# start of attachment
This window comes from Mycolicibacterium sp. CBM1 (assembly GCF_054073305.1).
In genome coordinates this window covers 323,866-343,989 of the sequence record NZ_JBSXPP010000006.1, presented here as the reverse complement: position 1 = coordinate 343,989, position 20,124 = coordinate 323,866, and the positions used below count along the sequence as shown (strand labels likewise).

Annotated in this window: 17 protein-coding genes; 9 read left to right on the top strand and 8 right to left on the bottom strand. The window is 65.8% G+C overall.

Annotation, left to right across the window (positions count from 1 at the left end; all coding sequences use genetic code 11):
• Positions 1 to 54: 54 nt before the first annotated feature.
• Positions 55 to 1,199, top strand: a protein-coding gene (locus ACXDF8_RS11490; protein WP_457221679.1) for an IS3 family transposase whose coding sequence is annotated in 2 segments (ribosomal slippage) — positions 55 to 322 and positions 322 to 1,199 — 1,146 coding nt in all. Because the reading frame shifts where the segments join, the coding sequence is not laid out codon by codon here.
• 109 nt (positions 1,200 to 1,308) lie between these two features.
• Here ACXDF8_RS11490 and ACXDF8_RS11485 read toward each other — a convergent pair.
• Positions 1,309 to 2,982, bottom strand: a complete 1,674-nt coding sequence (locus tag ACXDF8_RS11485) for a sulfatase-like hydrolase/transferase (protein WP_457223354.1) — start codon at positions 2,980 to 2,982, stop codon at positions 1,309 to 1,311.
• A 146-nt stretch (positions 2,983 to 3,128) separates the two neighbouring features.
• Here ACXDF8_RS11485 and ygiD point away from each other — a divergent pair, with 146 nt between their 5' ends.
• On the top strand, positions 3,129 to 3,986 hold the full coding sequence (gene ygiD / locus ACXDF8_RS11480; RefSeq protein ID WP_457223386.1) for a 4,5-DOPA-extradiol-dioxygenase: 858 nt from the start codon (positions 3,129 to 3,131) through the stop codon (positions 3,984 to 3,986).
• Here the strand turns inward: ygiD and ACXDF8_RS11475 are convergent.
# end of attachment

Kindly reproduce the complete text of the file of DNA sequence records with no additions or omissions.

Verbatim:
This window comes from Mycolicibacterium sp. CBM1 (assembly GCF_054073305.1).
In genome coordinates this window covers 323,866-343,989 of the sequence record NZ_JBSXPP010000006.1, presented here as the reverse complement: position 1 = coordinate 343,989, position 20,124 = coordinate 323,866, and the positions used below count along the sequence as shown (strand labels likewise).

Annotated in this window: 17 protein-coding genes; 9 read left to right on the top strand and 8 right to left on the bottom strand. The window is 65.8% G+C overall.

Annotation, left to right across the window (positions count from 1 at the left end; all coding sequences use genetic code 11):
• Positions 1 to 54: 54 nt before the first annotated feature.
• Positions 55 to 1,199, top strand: a protein-coding gene (locus ACXDF8_RS11490; protein WP_457221679.1) for an IS3 family transposase whose coding sequence is annotated in 2 segments (ribosomal slippage) — positions 55 to 322 and positions 322 to 1,199 — 1,146 coding nt in all. Because the reading frame shifts where the segments join, the coding sequence is not laid out codon by codon here.
• 109 nt (positions 1,200 to 1,308) lie between these two features.
• Here ACXDF8_RS11490 and ACXDF8_RS11485 read toward each other — a convergent pair.
• Positions 1,309 to 2,982, bottom strand: a complete 1,674-nt coding sequence (locus tag ACXDF8_RS11485) for a sulfatase-like hydrolase/transferase (protein WP_457223354.1) — start codon at positions 2,980 to 2,982, stop codon at positions 1,309 to 1,311.
• A 146-nt stretch (positions 2,983 to 3,128) separates the two neighbouring features.
• Here ACXDF8_RS11485 and ygiD point away from each other — a divergent pair, with 146 nt between their 5' ends.
• On the top strand, positions 3,129 to 3,986 hold the full coding sequence (gene ygiD / locus ACXDF8_RS11480; RefSeq protein ID WP_457223386.1) for a 4,5-DOPA-extradiol-dioxygenase: 858 nt from the start codon (positions 3,129 to 3,131) through the stop codon (positions 3,984 to 3,986).
• Here the strand turns inward: ygiD and ACXDF8_RS11475 are convergent.